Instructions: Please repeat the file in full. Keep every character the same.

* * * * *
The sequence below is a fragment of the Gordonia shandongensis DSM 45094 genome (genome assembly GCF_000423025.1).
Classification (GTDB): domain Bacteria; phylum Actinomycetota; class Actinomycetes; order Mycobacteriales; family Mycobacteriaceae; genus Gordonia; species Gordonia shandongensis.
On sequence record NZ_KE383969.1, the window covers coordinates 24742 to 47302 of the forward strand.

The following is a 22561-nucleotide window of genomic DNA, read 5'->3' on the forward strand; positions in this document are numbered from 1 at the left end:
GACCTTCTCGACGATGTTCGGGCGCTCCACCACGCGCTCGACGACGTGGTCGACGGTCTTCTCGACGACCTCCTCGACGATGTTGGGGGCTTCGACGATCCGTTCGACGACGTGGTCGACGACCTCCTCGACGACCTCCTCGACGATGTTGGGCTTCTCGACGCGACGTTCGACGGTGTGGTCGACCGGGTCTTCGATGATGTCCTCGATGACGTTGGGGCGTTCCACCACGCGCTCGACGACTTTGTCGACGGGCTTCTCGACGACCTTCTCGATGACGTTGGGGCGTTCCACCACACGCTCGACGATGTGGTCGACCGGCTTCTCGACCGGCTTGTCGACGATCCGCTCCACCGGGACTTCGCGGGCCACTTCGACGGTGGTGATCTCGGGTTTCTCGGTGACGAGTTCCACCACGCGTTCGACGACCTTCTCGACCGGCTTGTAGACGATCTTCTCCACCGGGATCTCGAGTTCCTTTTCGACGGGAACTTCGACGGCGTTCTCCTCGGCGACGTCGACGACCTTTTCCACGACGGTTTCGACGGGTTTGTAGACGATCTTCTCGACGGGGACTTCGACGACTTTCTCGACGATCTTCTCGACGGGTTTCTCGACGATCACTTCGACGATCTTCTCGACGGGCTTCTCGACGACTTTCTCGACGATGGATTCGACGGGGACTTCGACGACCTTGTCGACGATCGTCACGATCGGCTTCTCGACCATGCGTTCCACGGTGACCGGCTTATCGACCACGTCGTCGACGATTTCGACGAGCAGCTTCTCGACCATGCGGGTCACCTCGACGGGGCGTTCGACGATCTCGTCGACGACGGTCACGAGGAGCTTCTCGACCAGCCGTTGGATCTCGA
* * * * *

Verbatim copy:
The sequence below is a fragment of the Gordonia shandongensis DSM 45094 genome (genome assembly GCF_000423025.1).
Classification (GTDB): domain Bacteria; phylum Actinomycetota; class Actinomycetes; order Mycobacteriales; family Mycobacteriaceae; genus Gordonia; species Gordonia shandongensis.
On sequence record NZ_KE383969.1, the window covers coordinates 24742 to 47302 of the forward strand.

The following is a 22561-nucleotide window of genomic DNA, read 5'->3' on the forward strand; positions in this document are numbered from 1 at the left end:
GACCTTCTCGACGATGTTCGGGCGCTCCACCACGCGCTCGACGACGTGGTCGACGGTCTTCTCGACGACCTCCTCGACGATGTTGGGGGCTTCGACGATCCGTTCGACGACGTGGTCGACGACCTCCTCGACGACCTCCTCGACGATGTTGGGCTTCTCGACGCGACGTTCGACGGTGTGGTCGACCGGGTCTTCGATGATGTCCTCGATGACGTTGGGGCGTTCCACCACGCGCTCGACGACTTTGTCGACGGGCTTCTCGACGACCTTCTCGATGACGTTGGGGCGTTCCACCACACGCTCGACGATGTGGTCGACCGGCTTCTCGACCGGCTTGTCGACGATCCGCTCCACCGGGACTTCGCGGGCCACTTCGACGGTGGTGATCTCGGGTTTCTCGGTGACGAGTTCCACCACGCGTTCGACGACCTTCTCGACCGGCTTGTAGACGATCTTCTCCACCGGGATCTCGAGTTCCTTTTCGACGGGAACTTCGACGGCGTTCTCCTCGGCGACGTCGACGACCTTTTCCACGACGGTTTCGACGGGTTTGTAGACGATCTTCTCGACGGGGACTTCGACGACTTTCTCGACGATCTTCTCGACGGGTTTCTCGACGATCACTTCGACGATCTTCTCGACGGGCTTCTCGACGACTTTCTCGACGATGGATTCGACGGGGACTTCGACGACCTTGTCGACGATCGTCACGATCGGCTTCTCGACCATGCGTTCCACGGTGACCGGCTTATCGACCACGTCGTCGACGATTTCGACGAGCAGCTTCTCGACCATGCGGGTCACCTCGACGGGGCGTTCGACGATCTCGTCGACGACGGTCACGAGGAGCTTCTCGACCAGCCGTTGGATCTCGA